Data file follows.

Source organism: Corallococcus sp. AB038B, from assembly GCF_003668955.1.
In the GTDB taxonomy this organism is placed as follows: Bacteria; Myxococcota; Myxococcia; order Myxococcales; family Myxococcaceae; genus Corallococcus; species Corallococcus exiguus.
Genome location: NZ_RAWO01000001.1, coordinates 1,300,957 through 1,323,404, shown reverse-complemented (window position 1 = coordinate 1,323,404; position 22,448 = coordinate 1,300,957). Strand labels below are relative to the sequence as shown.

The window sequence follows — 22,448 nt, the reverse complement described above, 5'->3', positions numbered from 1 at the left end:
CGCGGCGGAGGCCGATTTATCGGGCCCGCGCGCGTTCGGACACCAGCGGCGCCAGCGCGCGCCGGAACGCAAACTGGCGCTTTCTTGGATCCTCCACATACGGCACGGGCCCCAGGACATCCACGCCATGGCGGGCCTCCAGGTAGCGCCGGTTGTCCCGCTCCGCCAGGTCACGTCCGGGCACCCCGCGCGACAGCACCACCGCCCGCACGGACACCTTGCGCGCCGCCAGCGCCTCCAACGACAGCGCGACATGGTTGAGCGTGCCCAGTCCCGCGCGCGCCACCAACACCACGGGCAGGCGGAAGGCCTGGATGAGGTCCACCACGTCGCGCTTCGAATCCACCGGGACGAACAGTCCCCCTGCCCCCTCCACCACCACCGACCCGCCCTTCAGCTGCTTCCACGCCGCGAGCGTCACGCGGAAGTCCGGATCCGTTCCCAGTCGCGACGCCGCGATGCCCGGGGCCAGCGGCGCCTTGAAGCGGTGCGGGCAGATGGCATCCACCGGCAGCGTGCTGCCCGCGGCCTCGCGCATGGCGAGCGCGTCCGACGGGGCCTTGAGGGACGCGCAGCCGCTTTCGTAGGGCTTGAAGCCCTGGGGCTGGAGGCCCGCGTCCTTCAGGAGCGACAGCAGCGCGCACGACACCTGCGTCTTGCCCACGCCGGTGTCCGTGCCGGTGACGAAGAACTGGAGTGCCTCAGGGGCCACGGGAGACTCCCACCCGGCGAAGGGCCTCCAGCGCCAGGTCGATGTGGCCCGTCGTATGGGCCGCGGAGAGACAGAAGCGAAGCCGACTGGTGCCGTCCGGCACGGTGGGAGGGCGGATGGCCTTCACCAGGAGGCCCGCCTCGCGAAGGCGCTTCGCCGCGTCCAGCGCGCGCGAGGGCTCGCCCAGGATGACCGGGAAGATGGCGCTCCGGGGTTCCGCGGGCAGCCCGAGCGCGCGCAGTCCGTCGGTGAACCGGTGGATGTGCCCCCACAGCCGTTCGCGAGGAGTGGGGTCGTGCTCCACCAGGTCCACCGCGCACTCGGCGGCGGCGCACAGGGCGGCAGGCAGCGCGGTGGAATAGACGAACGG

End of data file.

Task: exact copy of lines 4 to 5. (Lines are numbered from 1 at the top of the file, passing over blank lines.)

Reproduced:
The window sequence follows — 22,448 nt, the reverse complement described above, 5'->3', positions numbered from 1 at the left end:
CGCGGCGGAGGCCGATTTATCGGGCCCGCGCGCGTTCGGACACCAGCGGCGCCAGCGCGCGCCGGAACGCAAACTGGCGCTTTCTTGGATCCTCCACATACGGCACGGGCCCCAGGACATCCACGCCATGGCGGGCCTCCAGGTAGCGCCGGTTGTCCCGCTCCGCCAGGTCACGTCCGGGCACCCCGCGCGACAGCACCACCGCCCGCACGGACACCTTGCGCGCCGCCAGCGCCTCCAACGACAGCGCGACATGGTTGAGCGTGCCCAGTCCCGCGCGCGCCACCAACACCACGGGCAGGCGGAAGGCCTGGATGAGGTCCACCACGTCGCGCTTCGAATCCACCGGGACGAACAGTCCCCCTGCCCCCTCCACCACCACCGACCCGCCCTTCAGCTGCTTCCACGCCGCGAGCGTCACGCGGAAGTCCGGATCCGTTCCCAGTCGCGACGCCGCGATGCCCGGGGCCAGCGGCGCCTTGAAGCGGTGCGGGCAGATGGCATCCACCGGCAGCGTGCTGCCCGCGGCCTCGCGCATGGCGAGCGCGTCCGACGGGGCCTTGAGGGACGCGCAGCCGCTTTCGTAGGGCTTGAAGCCCTGGGGCTGGAGGCCCGCGTCCTTCAGGAGCGACAGCAGCGCGCACGACACCTGCGTCTTGCCCACGCCGGTGTCCGTGCCGGTGACGAAGAACTGGAGTGCCTCAGGGGCCACGGGAGACTCCCACCCGGCGAAGGGCCTCCAGCGCCAGGTCGATGTGGCCCGTCGTATGGGCCGCGGAGAGACAGAAGCGAAGCCGACTGGTGCCGTCCGGCACGGTGGGAGGGCGGATGGCCTTCACCAGGAGGCCCGCCTCGCGAAGGCGCTTCGCCGCGTCCAGCGCGCGCGAGGGCTCGCCCAGGATGACCGGGAAGATGGCGCTCCGGGGTTCCGCGGGCAGCCCGAGCGCGCGCAGTCCGTCGGTGAACCGGTGGATGTGCCCCCACAGCCGTTCGCGAGGAGTGGGGTCGTGCTCCACCAGGTCCACCGCGCACTCGGCGGCGGCGCACAGGGCGGCAGGCAGCGCGGTGGAATAGACGAACGG